My Leica dealer just informed me that my M9 which was ordered in October and “promised” for end of January will unlikely be available before March….maybe! In fact he has only received two units since the beginning of the year and has had to refund several customers their deposits. The M9 was announced in September to huge fanfare; now 5 months later, nada.
The Leica S2 professional camera was similarly announced two years ago yet has still to make an appearance on store shelves. In the meantime, new competitive offerings promise to be available shortly, essential preempting much of the potential market for the S2.
The X1 luxury compact was also introduced in September at the same time as the M9. Still no sign of it. But the real diagnostic is the shortage of routine lenses that form the backbone of any dealer’s inventory. In fact, with the exception of “demos” there does not appear to be any Leica inventory to be had, anywhere! Now, I can understand how a shortage of a critical part may delay production of any given model. But in this case the problem transcends any one model and appears to be a far-reaching phenomenon. As a corporate turnaround specialist, the natural question that springs to my mind is: “Is this just a case of demand outstripping supply, or does it mean that the company has reached a critical point in its cash flow and is unable to find the money to buy the parts and pay the labor, to make the products that will save its skin? We call this the point-of-no-return on the spiral of decline. It means that one doesn’t have the cash to save oneself from disaster.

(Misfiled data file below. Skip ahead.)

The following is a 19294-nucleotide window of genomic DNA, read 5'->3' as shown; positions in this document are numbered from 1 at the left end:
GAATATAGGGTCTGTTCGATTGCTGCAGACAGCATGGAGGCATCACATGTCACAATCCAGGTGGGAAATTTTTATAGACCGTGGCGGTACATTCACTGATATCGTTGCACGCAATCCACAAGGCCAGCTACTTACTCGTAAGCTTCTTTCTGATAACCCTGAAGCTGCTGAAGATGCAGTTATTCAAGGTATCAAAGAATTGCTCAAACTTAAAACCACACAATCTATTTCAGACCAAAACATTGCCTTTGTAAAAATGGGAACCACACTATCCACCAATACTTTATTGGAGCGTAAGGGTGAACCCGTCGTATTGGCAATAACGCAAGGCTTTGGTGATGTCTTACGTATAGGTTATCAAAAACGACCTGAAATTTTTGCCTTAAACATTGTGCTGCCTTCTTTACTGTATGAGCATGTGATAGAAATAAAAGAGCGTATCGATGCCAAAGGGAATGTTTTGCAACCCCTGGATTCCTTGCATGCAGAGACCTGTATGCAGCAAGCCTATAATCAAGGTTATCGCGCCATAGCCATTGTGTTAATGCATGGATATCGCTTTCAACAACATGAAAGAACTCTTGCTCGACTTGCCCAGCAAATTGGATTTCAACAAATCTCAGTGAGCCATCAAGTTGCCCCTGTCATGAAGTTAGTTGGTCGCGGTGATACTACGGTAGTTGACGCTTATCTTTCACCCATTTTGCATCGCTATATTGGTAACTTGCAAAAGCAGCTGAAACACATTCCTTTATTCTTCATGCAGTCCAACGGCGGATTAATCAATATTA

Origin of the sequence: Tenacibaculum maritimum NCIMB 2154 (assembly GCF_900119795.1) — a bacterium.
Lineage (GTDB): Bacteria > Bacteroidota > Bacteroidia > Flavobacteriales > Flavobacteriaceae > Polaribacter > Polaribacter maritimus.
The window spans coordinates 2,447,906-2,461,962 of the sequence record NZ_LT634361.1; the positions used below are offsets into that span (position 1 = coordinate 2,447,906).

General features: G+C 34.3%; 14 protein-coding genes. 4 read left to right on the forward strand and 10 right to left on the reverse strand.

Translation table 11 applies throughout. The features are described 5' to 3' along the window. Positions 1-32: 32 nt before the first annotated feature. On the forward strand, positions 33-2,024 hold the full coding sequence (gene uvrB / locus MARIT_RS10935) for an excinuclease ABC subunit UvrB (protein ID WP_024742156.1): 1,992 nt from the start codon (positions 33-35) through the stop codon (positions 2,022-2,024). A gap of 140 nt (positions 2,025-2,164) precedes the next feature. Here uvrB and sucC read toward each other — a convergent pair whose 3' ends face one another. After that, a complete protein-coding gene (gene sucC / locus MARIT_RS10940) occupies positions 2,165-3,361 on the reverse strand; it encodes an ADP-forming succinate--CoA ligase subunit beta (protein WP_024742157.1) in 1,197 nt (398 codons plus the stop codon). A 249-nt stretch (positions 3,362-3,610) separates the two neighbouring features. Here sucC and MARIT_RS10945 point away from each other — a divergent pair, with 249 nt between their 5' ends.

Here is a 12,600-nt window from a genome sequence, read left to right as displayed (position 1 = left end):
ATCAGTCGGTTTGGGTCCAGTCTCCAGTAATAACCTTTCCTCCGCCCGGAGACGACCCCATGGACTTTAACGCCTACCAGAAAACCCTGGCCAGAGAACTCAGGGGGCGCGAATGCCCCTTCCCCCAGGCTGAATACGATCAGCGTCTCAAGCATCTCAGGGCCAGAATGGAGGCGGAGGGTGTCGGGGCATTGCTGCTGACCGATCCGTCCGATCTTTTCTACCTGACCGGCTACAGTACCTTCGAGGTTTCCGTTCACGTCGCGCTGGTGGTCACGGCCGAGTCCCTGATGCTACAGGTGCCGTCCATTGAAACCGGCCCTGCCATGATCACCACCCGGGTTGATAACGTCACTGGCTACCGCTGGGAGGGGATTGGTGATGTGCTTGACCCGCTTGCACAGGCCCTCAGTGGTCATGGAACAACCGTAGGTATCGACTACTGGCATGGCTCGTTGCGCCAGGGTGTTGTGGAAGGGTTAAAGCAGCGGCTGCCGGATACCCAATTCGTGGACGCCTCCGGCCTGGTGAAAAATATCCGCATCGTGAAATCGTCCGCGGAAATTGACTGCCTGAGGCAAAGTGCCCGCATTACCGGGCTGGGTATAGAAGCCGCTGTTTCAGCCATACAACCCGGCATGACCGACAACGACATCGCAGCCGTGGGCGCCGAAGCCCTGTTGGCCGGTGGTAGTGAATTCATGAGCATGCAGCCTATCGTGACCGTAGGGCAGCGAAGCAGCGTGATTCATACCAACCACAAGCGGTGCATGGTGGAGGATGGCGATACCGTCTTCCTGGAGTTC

I remember a tragic individual case some years ago. Our Human Resources group had arranged a job interview for an excellent candidate who had lost her job some months previously. On the afternoon that she was due to meet the client, I received a phone call from her. She explained tearfully that she didn’t even have the money to put gas in her car to go to the interview (some kilometers away and not accessible by public transit). I had to send one of our local people over with a $50 loan so she could make the interview. THAT’s the point-of-no-return on the spiral of decline.
Speaking to the Leica dealer today, we both agreed that we had never seen such a case of lavish product introductions without any follow-up inventory. Had Leica simply kept mum, they might at least have kept selling off old inventory. Once the cat was out of the bag, people just stopped buying the “old” technology. Sheer craziness. We know that in today’s technology world, if you can’t get stock on the shelves in a few weeks, you’ll likely lose all momentum and customer confidence. Two year and even five-month delays are unconscionable and downright stupid!